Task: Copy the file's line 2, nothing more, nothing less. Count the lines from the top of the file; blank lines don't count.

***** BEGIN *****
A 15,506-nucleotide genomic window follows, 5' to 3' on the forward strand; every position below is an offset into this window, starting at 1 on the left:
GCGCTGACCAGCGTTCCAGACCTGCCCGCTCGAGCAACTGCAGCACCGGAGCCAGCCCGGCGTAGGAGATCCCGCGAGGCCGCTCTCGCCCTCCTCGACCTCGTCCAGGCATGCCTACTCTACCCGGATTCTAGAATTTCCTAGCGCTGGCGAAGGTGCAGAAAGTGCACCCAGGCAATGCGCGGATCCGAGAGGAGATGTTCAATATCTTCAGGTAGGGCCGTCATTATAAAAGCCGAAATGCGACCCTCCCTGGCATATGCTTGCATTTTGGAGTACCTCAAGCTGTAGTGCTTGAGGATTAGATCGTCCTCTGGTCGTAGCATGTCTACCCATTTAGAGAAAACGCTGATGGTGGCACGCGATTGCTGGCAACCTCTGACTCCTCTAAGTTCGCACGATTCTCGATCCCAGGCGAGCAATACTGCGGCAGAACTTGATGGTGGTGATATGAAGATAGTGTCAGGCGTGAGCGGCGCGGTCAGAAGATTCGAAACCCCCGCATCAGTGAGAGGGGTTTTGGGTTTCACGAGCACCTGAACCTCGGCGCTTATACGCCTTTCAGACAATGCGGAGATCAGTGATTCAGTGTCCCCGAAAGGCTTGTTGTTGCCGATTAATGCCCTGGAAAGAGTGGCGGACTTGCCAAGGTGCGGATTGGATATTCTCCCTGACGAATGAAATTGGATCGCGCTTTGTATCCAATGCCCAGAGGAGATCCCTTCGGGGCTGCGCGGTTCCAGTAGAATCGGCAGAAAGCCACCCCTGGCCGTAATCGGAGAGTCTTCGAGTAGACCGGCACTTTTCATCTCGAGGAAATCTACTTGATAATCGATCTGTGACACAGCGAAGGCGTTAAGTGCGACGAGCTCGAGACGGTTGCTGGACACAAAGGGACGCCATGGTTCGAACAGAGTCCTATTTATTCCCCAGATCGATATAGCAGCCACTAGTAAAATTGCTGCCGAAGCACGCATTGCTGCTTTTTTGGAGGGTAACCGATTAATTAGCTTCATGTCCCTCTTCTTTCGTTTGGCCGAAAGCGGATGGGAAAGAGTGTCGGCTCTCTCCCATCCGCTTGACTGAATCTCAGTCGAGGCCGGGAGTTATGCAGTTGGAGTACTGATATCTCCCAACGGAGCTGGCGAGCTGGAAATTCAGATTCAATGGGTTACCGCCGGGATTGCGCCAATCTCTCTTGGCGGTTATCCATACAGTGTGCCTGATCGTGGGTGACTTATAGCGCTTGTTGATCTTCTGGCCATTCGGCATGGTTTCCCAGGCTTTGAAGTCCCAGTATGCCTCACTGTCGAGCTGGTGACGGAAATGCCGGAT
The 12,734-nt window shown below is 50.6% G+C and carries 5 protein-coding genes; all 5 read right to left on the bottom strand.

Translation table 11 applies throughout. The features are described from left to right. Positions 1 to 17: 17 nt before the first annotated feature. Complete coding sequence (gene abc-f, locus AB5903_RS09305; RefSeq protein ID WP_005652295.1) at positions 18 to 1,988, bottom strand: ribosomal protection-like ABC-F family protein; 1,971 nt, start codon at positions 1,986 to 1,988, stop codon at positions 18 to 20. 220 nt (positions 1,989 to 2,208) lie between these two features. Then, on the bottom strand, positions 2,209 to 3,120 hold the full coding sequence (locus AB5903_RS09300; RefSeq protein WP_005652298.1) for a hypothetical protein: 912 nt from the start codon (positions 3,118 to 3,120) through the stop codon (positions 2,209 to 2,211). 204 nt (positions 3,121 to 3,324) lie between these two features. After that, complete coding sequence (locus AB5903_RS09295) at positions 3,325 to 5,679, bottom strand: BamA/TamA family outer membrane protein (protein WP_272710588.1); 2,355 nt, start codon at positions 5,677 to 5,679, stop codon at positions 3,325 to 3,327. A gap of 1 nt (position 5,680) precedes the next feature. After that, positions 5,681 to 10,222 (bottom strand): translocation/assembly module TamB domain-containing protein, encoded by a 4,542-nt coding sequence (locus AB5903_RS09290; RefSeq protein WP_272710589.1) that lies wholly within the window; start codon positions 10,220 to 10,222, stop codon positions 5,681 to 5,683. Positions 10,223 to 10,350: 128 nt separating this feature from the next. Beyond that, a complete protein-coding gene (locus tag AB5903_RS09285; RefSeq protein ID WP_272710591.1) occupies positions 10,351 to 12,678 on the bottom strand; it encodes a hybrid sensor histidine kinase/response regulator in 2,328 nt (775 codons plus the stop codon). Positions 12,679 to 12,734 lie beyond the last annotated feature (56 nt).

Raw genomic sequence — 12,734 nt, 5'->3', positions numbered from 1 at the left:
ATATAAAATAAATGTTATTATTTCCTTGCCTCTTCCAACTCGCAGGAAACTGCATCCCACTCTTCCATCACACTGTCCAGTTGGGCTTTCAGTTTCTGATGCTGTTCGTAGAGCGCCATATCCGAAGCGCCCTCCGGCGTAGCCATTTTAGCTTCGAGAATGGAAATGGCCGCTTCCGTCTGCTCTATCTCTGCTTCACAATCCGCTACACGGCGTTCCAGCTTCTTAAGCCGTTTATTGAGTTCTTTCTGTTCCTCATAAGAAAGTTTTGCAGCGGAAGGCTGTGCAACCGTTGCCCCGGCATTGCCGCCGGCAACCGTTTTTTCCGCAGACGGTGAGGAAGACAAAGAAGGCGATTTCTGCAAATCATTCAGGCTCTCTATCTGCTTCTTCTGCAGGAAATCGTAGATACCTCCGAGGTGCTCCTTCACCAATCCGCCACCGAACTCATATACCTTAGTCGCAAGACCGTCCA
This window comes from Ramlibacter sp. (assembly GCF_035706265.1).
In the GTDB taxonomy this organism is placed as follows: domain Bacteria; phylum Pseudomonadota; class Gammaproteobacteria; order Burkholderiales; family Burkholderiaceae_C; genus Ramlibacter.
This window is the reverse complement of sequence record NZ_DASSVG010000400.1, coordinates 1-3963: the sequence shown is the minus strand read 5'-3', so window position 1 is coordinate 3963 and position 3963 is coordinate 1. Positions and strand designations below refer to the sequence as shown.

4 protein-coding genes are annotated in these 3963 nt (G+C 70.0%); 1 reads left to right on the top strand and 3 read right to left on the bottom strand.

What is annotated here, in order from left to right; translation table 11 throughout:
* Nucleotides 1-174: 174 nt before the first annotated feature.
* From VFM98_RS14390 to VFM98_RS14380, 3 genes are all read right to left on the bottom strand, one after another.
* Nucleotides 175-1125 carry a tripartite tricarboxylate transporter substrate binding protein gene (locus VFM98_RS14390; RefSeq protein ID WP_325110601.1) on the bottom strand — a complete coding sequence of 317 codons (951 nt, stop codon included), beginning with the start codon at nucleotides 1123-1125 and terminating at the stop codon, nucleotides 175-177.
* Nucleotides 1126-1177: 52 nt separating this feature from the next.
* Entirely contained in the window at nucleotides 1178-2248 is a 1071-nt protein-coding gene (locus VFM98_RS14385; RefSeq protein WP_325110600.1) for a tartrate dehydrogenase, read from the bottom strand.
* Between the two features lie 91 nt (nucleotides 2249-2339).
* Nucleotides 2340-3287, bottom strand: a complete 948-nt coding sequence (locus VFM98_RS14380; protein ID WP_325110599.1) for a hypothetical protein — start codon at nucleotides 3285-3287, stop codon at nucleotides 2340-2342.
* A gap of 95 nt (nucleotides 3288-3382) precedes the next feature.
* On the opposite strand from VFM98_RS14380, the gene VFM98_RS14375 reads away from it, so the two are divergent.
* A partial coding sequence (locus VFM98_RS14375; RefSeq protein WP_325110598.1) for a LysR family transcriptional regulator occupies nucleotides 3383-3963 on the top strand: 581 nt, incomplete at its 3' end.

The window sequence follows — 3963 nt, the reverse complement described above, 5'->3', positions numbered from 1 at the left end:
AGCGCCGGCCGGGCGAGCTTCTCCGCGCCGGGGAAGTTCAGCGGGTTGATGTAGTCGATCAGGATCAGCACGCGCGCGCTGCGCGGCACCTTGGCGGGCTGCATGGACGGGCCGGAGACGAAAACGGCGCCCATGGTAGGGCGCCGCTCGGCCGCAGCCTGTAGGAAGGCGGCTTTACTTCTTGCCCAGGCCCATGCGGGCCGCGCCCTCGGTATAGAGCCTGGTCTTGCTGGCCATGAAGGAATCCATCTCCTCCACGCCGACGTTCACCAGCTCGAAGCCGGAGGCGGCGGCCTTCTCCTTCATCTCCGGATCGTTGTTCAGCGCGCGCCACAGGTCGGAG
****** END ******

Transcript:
GCGCTGACCAGCGTTCCAGACCTGCCCGCTCGAGCAACTGCAGCACCGGAGCCAGCCCGGCGTAGGAGATCCCGCGAGGCCGCTCTCGCCCTCCTCGACCTCGTCCAGGCATGCCTACTCTACCCGGATTCTAGAATTTCCTAGCGCTGGCGAAGGTGCAGAAAGTGCACCCAGGCAATGCGCGGATCCGAGAGGAGATGTTCAATATCTTCAGGTAGGGCCGTCATTATAAAAGCCGAAATGCGACCCTCCCTGGCATATGCTTGCATTTTGGAGTACCTCAAGCTGTAGTGCTTGAGGATTAGATCGTCCTCTGGTCGTAGCATGTCTACCCATTTAGAGAAAACGCTGATGGTGGCACGCGATTGCTGGCAACCTCTGACTCCTCTAAGTTCGCACGATTCTCGATCCCAGGCGAGCAATACTGCGGCAGAACTTGATGGTGGTGATATGAAGATAGTGTCAGGCGTGAGCGGCGCGGTCAGAAGATTCGAAACCCCCGCATCAGTGAGAGGGGTTTTGGGTTTCACGAGCACCTGAACCTCGGCGCTTATACGCCTTTCAGACAATGCGGAGATCAGTGATTCAGTGTCCCCGAAAGGCTTGTTGTTGCCGATTAATGCCCTGGAAAGAGTGGCGGACTTGCCAAGGTGCGGATTGGATATTCTCCCTGACGAATGAAATTGGATCGCGCTTTGTATCCAATGCCCAGAGGAGATCCCTTCGGGGCTGCGCGGTTCCAGTAGAATCGGCAGAAAGCCACCCCTGGCCGTAATCGGAGAGTCTTCGAGTAGACCGGCACTTTTCATCTCGAGGAAATCTACTTGATAATCGATCTGTGACACAGCGAAGGCGTTAAGTGCGACGAGCTCGAGACGGTTGCTGGACACAAAGGGACGCCATGGTTCGAACAGAGTCCTATTTATTCCCCAGATCGATATAGCAGCCACTAGTAAAATTGCTGCCGAAGCACGCATTGCTGCTTTTTTGGAGGGTAACCGATTAATTAGCTTCATGTCCCTCTTCTTTCGTTTGGCCGAAAGCGGATGGGAAAGAGTGTCGGCTCTCTCCCATCCGCTTGACTGAATCTCAGTCGAGGCCGGGAGTTATGCAGTTGGAGTACTGATATCTCCCAACGGAGCTGGCGAGCTGGAAATTCAGATTCAATGGGTTACCGCCGGGATTGCGCCAATCTCTCTTGGCGGTTATCCATACAGTGTGCCTGATCGTGGGTGACTTATAGCGCTTGTTGATCTTCTGGCCATTCGGCATGGTTTCCCAGGCTTTGAAGTCCCAGTATGCCTCACTGTCGAGCTGGTGACGGAAATGCCGGAT